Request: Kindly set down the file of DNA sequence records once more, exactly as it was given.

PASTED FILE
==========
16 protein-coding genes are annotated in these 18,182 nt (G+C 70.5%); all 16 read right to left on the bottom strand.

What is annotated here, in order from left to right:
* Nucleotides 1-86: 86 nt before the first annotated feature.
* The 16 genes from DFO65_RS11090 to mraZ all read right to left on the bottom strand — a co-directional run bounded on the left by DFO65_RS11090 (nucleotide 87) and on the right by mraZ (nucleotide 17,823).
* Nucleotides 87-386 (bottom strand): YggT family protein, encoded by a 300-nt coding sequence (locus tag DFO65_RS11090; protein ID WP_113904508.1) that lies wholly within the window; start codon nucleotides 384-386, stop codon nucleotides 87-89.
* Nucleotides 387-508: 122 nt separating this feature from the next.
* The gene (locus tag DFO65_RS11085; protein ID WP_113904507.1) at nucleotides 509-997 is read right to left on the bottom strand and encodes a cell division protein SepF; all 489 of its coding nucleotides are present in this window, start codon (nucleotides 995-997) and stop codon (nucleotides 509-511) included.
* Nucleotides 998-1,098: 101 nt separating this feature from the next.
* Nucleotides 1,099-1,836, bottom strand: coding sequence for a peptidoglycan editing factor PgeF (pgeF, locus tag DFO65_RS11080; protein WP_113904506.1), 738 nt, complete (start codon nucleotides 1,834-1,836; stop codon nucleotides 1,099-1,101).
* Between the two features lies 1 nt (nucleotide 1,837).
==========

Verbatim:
16 protein-coding genes are annotated in these 18,182 nt (G+C 70.5%); all 16 read right to left on the bottom strand.

What is annotated here, in order from left to right:
* Nucleotides 1-86: 86 nt before the first annotated feature.
* The 16 genes from DFO65_RS11090 to mraZ all read right to left on the bottom strand — a co-directional run bounded on the left by DFO65_RS11090 (nucleotide 87) and on the right by mraZ (nucleotide 17,823).
* Nucleotides 87-386 (bottom strand): YggT family protein, encoded by a 300-nt coding sequence (locus tag DFO65_RS11090; protein ID WP_113904508.1) that lies wholly within the window; start codon nucleotides 384-386, stop codon nucleotides 87-89.
* Nucleotides 387-508: 122 nt separating this feature from the next.
* The gene (locus tag DFO65_RS11085; protein ID WP_113904507.1) at nucleotides 509-997 is read right to left on the bottom strand and encodes a cell division protein SepF; all 489 of its coding nucleotides are present in this window, start codon (nucleotides 995-997) and stop codon (nucleotides 509-511) included.
* Nucleotides 998-1,098: 101 nt separating this feature from the next.
* Nucleotides 1,099-1,836, bottom strand: coding sequence for a peptidoglycan editing factor PgeF (pgeF, locus tag DFO65_RS11080; protein WP_113904506.1), 738 nt, complete (start codon nucleotides 1,834-1,836; stop codon nucleotides 1,099-1,101).
* Between the two features lies 1 nt (nucleotide 1,837).